Student Teams Ready to Battle Lunar Terrain at NASA's 17th Annual Great Moonbuggy Race

Mar 05, 2010

More than 100 student teams from around the globe will drive their specially crafted lunar rovers through a challenging course of rugged, moon-like terrain at NASA's 17th annual Great Moonbuggy Race in Huntsville, Ala., April 9-10.

Some 1,088 high school, college and university students from 20 states and Puerto Rico, Canada, Germany, Bangladesh, Serbia, India and Romania are expected to participate in the race at the U.S. Space and Rocket Center.

Students begin to prepare for the event each year during the fall semester. They must design, build and test a sturdy, collapsible, lightweight vehicle that addresses engineering problems similar to those overcome by the original Apollo-era lunar rover development team at NASA's Marshall Space Flight Center in Huntsville in the late 1960s.

The buggies are based on the design of those classic rovers, which American astronauts drove across the moon's surface during the Apollo 15, 16 and 17 missions in the early 1970s. Teams of students build their vehicles using trail bike tires, aluminum or composite-metal struts and parts. The best teams drive trains, gears, suspension, steering and braking systems they find or construct.

Top prizes are awarded to the three teams in both the high school and college/university divisions that post the fastest race times, which include assembly and penalty times.

A variety of other prizes are given by race corporate sponsors. These include "rookie of the year" and the "featherweight" award, presented to the team with the lightest, fastest buggy.

NASA's Great Moonbuggy Race is one of many educational projects and initiatives the agency conducts each year to attract and engage America's next generation of scientists, engineers and explorers. They will carry on the nation's mission of exploration to unchartered destinations in our solar system.

" is committed to inspiring young people in science, technology, engineering and math, and the Great Moonbuggy Race is an excellent way for us to reach out to young people and get them excited and involved in technical opportunities available to them," said Mike Selby, an avionics technical assistant in the Marshall Center's Engineering Directorate. While completing his engineering degree at the University of Alabama in Huntsville, Selby was a member of the school's moonbuggy teams, helping them to a second-place finish in 1995 and to first place in 1996. Since 2001, he has served each year as a volunteer scorekeeper.

Explore further: Bright points in Sun's atmosphere mark patterns deep in its interior

More information: For more information about the competition, visit: moonbuggy.msfc.nasa.gov

add to favorites email to friend print save as pdf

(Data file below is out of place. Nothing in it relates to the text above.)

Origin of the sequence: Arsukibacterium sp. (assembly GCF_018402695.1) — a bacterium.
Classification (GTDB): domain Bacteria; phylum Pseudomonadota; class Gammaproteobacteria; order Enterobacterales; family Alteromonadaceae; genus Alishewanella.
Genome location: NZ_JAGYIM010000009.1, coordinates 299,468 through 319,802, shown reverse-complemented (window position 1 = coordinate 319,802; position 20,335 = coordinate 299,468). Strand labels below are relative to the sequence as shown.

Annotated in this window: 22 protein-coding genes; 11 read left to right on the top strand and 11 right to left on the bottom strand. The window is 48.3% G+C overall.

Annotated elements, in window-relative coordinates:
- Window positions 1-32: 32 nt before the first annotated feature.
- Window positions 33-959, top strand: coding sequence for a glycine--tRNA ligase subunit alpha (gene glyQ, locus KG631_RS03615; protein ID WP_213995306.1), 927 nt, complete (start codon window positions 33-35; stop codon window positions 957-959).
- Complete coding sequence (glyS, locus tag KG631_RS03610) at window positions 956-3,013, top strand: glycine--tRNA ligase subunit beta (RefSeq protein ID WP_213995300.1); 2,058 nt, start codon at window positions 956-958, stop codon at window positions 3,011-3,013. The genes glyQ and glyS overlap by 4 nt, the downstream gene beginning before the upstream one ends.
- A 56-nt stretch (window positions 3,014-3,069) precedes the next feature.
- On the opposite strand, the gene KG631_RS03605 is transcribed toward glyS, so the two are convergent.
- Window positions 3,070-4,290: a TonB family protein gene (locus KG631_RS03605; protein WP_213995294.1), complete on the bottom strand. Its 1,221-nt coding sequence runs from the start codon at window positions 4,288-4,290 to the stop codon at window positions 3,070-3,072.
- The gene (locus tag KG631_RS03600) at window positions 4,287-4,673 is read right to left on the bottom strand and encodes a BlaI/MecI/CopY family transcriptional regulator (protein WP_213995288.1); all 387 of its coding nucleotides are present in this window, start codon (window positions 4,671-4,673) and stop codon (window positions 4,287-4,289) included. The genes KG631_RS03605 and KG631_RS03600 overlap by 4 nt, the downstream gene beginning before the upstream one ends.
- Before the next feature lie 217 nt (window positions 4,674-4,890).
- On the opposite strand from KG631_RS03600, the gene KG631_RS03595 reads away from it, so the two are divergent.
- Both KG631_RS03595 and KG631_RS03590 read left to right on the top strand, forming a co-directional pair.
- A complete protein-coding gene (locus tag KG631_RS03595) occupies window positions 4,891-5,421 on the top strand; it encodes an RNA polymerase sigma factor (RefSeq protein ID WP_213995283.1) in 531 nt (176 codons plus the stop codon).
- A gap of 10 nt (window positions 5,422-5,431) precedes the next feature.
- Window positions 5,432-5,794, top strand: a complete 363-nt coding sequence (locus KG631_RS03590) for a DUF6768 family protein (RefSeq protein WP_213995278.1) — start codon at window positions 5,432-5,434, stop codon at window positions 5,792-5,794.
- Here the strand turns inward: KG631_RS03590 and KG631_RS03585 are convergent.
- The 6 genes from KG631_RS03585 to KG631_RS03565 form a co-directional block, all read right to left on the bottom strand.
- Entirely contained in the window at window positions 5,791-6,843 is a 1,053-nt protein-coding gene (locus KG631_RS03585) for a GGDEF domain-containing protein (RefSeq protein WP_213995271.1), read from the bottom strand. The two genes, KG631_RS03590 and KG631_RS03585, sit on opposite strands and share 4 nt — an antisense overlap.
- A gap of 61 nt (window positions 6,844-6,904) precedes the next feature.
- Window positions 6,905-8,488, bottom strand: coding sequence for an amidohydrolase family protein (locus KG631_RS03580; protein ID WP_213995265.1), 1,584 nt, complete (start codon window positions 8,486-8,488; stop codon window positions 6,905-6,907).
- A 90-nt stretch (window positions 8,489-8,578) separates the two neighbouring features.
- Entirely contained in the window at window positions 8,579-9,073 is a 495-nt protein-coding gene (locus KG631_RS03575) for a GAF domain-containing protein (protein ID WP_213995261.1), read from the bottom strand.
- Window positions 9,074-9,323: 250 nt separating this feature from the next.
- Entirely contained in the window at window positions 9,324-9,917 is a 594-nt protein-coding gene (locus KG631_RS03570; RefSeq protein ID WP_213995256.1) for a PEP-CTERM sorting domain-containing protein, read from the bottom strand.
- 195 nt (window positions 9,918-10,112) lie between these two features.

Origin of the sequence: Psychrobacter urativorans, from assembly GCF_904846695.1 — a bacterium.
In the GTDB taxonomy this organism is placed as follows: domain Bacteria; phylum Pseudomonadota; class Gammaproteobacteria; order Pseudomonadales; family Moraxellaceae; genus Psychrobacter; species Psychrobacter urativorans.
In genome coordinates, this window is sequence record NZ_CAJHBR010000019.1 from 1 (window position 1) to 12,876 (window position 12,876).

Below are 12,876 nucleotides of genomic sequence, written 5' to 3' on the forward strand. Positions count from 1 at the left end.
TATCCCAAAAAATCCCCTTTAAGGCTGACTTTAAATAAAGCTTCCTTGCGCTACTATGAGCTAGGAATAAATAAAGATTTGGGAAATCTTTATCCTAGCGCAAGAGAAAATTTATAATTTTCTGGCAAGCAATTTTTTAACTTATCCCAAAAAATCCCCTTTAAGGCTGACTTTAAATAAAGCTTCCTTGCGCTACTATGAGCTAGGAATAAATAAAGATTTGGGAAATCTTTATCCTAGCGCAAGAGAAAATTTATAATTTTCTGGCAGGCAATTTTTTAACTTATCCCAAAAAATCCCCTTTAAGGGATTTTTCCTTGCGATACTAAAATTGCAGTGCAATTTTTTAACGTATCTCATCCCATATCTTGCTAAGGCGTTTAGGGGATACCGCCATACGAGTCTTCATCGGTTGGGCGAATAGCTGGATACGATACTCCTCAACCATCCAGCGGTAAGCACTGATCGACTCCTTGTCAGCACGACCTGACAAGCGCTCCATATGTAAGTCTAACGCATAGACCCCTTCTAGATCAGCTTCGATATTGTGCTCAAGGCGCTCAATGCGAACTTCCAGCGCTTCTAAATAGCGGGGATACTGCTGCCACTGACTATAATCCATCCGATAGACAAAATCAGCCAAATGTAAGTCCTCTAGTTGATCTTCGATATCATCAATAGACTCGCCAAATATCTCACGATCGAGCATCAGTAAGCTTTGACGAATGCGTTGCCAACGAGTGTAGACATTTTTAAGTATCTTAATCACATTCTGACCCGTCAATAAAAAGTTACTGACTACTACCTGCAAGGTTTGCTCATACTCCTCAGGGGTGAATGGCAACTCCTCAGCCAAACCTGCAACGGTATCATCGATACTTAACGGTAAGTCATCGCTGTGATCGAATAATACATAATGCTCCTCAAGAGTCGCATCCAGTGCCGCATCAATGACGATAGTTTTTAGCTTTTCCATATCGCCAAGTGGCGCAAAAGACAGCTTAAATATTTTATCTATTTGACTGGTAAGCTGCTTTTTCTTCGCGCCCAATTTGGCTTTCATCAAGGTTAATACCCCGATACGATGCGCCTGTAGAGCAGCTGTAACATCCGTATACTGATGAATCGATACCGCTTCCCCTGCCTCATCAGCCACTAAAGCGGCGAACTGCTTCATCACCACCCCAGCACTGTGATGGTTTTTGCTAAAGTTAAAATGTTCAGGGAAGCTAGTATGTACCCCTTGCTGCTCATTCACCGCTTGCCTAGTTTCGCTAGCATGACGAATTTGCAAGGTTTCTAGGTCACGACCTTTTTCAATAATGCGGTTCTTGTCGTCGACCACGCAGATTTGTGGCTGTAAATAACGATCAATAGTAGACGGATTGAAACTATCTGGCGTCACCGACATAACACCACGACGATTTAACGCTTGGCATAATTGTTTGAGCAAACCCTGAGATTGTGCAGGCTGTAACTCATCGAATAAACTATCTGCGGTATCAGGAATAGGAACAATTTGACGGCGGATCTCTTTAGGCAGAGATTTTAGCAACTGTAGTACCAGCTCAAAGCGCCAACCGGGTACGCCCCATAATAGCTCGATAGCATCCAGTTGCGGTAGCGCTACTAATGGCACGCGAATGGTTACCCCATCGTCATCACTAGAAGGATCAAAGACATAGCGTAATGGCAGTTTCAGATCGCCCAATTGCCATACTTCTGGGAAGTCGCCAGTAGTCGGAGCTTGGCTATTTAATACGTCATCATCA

Related Stories

NASA plans 'moonbuggy' design competition

Dec 16, 2006

NASA officials in Alabama are calling on the next generation of space explorers to design and race their lunar rovers in NASA's 14th "Great Moonbuggy Race."

NASA looking for fastest moon wheels

Jan 15, 2008

The U.S. space agency has set April 4-5 as the dates for its 15th annual Great Moonbuggy Race for high school and college teams.

NASA prepares for Moonbuggy Race

Mar 14, 2008

The U.S. space agency is transforming part of the U.S. Space & Rocket Center into a lunar landscape for the 15th annual Great Moonbuggy Race.

The 2008 Great Moonbuggy Race

Apr 08, 2008

Not one of the participants in NASA's 2008 Great Moonbuggy Race was old enough to have seen the 1969 movie, Those Daring Young Men in Their Jaunty Jalopies. Nevertheless, the racers all looked like stars of ...

Recommended for you

Astronauts to reveal sobering data on asteroid impacts

17 hours ago

This Earth Day, Tuesday, April 22, three former NASA astronauts will present new evidence that our planet has experienced many more large-scale asteroid impacts over the past decade than previously thought… ...

Rosetta instrument commissioning continues

17 hours ago

We're now in week four of six dedicated to commissioning Rosetta's science instruments after the long hibernation period, with the majority now having completed at least a first initial switch on.

Astronaut salary

18 hours ago

Talk about a high-flying career! Being a government astronaut means you have the chance to go into space and take part in some neat projects—such as going on spacewalks, moving robotic arms and doing science ...

Red moon at night; stargazer's delight

Apr 16, 2014

Monday night's lunar eclipse proved just as delightful as expected to those able to view it. On the East Coast, cloudy skies may have gotten in the way, but at the National Science Foundation's National Optical ...

User comments : 0

More news stories

Cosmologists weigh cosmic filaments and voids

(Phys.org) —Cosmologists have established that much of the stuff of the universe is made of dark matter, a mysterious, invisible substance that can't be directly detected but which exerts a gravitational ...

Hubble image: A cross-section of the universe

An image of a galaxy cluster taken by the NASA/ESA Hubble Space Telescope gives a remarkable cross-section of the Universe, showing objects at different distances and stages in cosmic history. They range ...

Leeches help save woman's ear after pit bull mauling

(HealthDay)—A pit bull attack in July 2013 left a 19-year-old woman with her left ear ripped from her head, leaving an open wound. After preserving the ear, the surgical team started with a reconnection ...

Venture investments jump to $9.5B in 1Q

Funding for U.S. startup companies soared 57 percent in the first quarter to a level not seen since 2001, as venture capitalists piled more money into an increasing number of deals, according to a report due out Friday.